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In act I Othello is established as a romantic comedy, adhering to the comedic convention of lovers overcoming barriers of race, country, social class. . . [and] the possessiveness of the narrow-minded father to consummate an unsuitable marriage (Rogers 212). Othello, the outcast Moor, has married Desdemona, the daughter of a Venetian senator; a successful union of lovers despite being highly contrary to cultural norms. This ideal depiction is consistent with comedys representation of marriage, however it is quickly marred by cultural prejudices. Although a successful union of lovers, Othello and Desdemonas marriage is immediately negatively influenced by racial prejudice. Iagos initial attempt to sabotage Othello and Desdemonas marriage, although unsuccessful, brings to the forefront issues of Othellos race and social status. Iago reveals the marriage to Desdemonas father, Brabanzio, by hailing him in the middle of the night, exclaiming thieves, thieves, thieves sir, youre robbed an old black ram/ Is tupping your white ewe (I.i.79, 86-89). Iago furthers his racial emphasis by, thus far, referring to Othello only as the Moor, his Moorship, or a Barbary horse (I.i.113). The marriage is cast in a negative light by Iago perpetuation of racial prejudice. In this instance Iagos racially based attack not only dehumanizes Othello, as he tells Brabanzio the devil will make [him] a grandsire (I.i.91), but establishes Othellos character as the cultural/racial outsider. Despite his high level of acceptance in Venetian society, Othello can never escape his identity as a social outcast, and becomes a primary reason for the tragic ending of his marriage and his life. Brabanzio regards Othellos marriage to Desdemona as a theft of his personal property, not only because of preconceived notions of females as property, but also because of Othellos race. Damned as thou art, accuses Brabanzio, thou hast enchanted her (I.ii.64) through unnatural means, declaring that Desdemonas love for Othello is against all rules of nature, and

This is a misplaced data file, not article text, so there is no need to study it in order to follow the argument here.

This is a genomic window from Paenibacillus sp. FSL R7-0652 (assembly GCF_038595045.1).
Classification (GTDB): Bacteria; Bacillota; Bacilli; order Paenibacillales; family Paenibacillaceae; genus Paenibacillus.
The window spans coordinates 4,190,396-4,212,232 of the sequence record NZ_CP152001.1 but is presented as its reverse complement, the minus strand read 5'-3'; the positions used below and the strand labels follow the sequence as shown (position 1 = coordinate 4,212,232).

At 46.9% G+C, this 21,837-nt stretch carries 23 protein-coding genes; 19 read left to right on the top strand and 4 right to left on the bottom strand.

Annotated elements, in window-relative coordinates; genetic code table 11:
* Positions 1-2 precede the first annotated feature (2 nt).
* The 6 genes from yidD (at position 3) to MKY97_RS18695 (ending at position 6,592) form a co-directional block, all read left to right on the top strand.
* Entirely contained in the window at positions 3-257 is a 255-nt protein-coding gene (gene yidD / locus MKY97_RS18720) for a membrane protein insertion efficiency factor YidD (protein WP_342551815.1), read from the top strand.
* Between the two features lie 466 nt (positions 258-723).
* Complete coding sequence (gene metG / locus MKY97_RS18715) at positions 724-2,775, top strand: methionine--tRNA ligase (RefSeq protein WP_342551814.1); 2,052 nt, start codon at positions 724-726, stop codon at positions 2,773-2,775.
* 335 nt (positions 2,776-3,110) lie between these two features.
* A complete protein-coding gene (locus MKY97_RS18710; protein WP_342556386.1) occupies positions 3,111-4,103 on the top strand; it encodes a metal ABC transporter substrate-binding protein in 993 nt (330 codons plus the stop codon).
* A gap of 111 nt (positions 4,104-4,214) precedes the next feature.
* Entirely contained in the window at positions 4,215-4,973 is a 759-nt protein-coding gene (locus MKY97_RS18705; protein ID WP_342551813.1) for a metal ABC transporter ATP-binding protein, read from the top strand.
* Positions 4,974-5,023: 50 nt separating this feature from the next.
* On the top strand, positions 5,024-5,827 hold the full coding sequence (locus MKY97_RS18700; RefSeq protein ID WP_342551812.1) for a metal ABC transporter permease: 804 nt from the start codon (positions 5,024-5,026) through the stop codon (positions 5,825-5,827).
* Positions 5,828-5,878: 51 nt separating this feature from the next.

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she could never fall in love with what she feared to look on (I.iii.99-101). It seems impossible to Brabanzio that Desdemona could love a man who is not white, claiming that nature itself is against it. Even as Desdemona professes her love for Othello, she acknowledges it as an act of defiance, stating her hearts subdued/ Even to the very quality of my Lord (I.iii.249-250). Desdemona is noting that despite Othello being of lesser social standing, his wit and good nature have won her heart. Shakespeares comedic, idealized marriage is already beginning to unravel before the conclusion of act I, as issues of racial tension pulls at the superficial bond that has brought Othello and Desdemona together. In a final emphasis of racial prejudices in act I, the Duke remarks to Brabanzio that Othello is far more fair than black (I.iii.289), while attempting to console the estranged senator. Despite its complementary nature, this remark still puts Othellos race at the forefront of discussion about his character. Through act I, Shakespeare has established a marriage typical to romantic comedy, in a plot laced with tensions created by race, gender, and social prejudices. Othellos race becomes an issue again when Iago insinuates Desdemonas infidelity, leading Othello to internalize overarching issues of race and class, as he attempts to rationalize her betrayal. Othello fears that his race and military status have together conspired to make Desdemona cuckold him, a sentiment perpetuated by Iago, once again insinuating that Desdemonas love for Othello stems from something unnatural. Iago asks Othello why Desdemona has not married a Venetian bachelor more of her own clime, complexion, and degree,/ Whereto we see in all things nature intends (III.iii.235-36). Iagos words once again bring to the forefront Othellos race as the prime objection to their union, debasing Othello, leaving him to wonder if Haply for I am black,/ And have not those soft parts of conversation/ That chamberers have. . . Shes gone (III.iii.267-71). Due to Iagos perpetual badgering,